By 8:50 a.m., back home and showered, Patrick begins his own daily work, through his “Kennedy Forum,” an umbrella of advocacy groups. On this day, he starts by recording podcasts, interviewing experts for Psych Hub, which he also co-founded. Occasionally, Patrick likes to showcase celebs known to focus on mental health, including singer Josh Groban.
Patrick went to his first rehab at 17 and didn’t get sober until 42. Today, he feels his work has a greater urgency because of what’s happened to street drugs. Patrick mostly abused alcohol, but also OxyContins. He knows such pills are now often laced with fentanyl.
“There was room for me to relapse and come back,’’ he says. “In this generation, there isn’t as much. I’d be playing Russian roulette with my life. This is a deadly time for someone with an addiction.”
After a few hours, Patrick pauses for lunch — a peanut butter and jelly sandwich — then records remarks for various mental health events. One recent cameo was for a United Nations-sponsored virtual meeting from Italy about the stigma faced in many countries by people in recovery.
Patrick works with local centers as well, including Anchor Recovery in Pawtucket, which helps folks with addiction issues who are looking for jobs, housing and peer support.
Soon, he breaks to help get his kids to their activities — swim, music, basketball and piano practice.
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A disease of forgetting
Afterward, Patrick decides to do a second meeting, this one live, at a nearby Presbyterian Church basement.
Despite 12 years of sobriety, he’ll tell you he still needs to be reminded daily — through the stories of others — of the dangers of relapse.
It also grounds him to connect with folks eye-to-eye. At this gathering, there is, among others, a librarian, a truck driver, a retired couple, a theater lighting tech and a construction worker. It’s a contrast to the sobriety meetings he attended while in Congress, which sometimes drew fellow members and even former generals and Cabinet officials.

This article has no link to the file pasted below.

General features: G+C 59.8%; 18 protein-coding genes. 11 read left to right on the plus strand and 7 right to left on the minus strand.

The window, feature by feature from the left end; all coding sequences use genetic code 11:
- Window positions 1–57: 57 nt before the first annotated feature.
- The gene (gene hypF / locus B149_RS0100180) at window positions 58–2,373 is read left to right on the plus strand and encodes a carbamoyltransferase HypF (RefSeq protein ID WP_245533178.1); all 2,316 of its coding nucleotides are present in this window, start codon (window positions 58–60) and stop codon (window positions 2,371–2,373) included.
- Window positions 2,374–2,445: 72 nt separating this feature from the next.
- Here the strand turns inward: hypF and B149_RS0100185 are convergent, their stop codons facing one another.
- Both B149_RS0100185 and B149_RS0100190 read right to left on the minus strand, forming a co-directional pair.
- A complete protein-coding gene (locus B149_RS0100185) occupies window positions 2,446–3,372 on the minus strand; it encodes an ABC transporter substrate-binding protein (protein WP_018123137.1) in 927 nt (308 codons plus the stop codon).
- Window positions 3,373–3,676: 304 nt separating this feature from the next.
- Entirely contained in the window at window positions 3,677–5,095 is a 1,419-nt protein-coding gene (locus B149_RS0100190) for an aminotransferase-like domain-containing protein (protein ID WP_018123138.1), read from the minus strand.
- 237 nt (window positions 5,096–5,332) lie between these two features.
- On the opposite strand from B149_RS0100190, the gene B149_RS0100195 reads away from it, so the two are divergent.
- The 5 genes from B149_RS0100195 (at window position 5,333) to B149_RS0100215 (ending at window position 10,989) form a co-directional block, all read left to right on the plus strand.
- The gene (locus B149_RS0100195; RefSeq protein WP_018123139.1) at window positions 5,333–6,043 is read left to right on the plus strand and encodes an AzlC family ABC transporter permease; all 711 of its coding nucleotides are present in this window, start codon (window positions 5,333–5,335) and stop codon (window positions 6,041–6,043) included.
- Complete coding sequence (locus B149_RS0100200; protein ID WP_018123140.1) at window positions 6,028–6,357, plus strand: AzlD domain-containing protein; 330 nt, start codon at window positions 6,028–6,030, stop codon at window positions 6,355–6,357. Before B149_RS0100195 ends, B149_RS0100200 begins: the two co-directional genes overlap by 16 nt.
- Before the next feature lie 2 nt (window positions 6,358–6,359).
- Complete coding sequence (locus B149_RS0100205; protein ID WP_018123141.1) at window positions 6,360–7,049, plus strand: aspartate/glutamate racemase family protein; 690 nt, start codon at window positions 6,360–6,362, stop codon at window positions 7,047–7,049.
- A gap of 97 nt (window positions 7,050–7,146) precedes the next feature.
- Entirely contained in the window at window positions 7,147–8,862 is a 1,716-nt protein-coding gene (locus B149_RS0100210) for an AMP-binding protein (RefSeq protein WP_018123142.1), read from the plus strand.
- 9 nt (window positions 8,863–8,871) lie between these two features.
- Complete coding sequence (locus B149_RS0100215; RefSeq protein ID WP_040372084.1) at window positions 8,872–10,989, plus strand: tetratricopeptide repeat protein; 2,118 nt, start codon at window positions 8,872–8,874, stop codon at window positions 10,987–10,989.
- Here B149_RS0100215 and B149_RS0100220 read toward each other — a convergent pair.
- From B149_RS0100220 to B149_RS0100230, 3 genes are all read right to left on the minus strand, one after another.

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At this session, there is talk about addiction being a disease of forgetting — a big danger. One reason people relapse, Patrick says, is that you forget the pain — the lying to those you love, the way it controls your life, the people you let down and the horrible physical sickness during withdrawals. It’s important, he says, to remember such things.
Back in the house, it’s time for dinner, and homework. Patrick puts his phone in a room and shuts the door so he can give full focus to his family.
Breaking the family cycle of addiction
In his book about his journey, “A Common Struggle,” Patrick writes honestly about seeing his famous father, Teddy, drink too much, and his mom as well. He doesn’t want his children to see the same in their dad, and repeat the cycle of addiction. This, he’ll tell you, may be his strongest reason for sobriety.
Later in the evening, as one more helpful ritual, Patrick reaches out to one of those he calls his “close, close-mouthed friends” — folks who have lived the struggle and help each other stay sober.
In this case, it’s Tom Coderre, a former Rhode Island state senator and chief of staff to the Senate president, and now President Joe Biden’s acting deputy assistant secretary of the Substance Abuse and Mental Health Services Administration.
The two share the bond of public figures who got in trouble using, and now have careers fighting to make mental health services accessible without stigma.
More personally, they hold each other to account.
By 9 p.m., Patrick Kennedy and his wife are settling their five children into bed, and soon, it is time for Patrick to retire, too.
As he lies down, he is grateful for another day without using, mindful of how important it was to commit time for his sobriety rituals.
Tomorrow, he will make sure to do the same.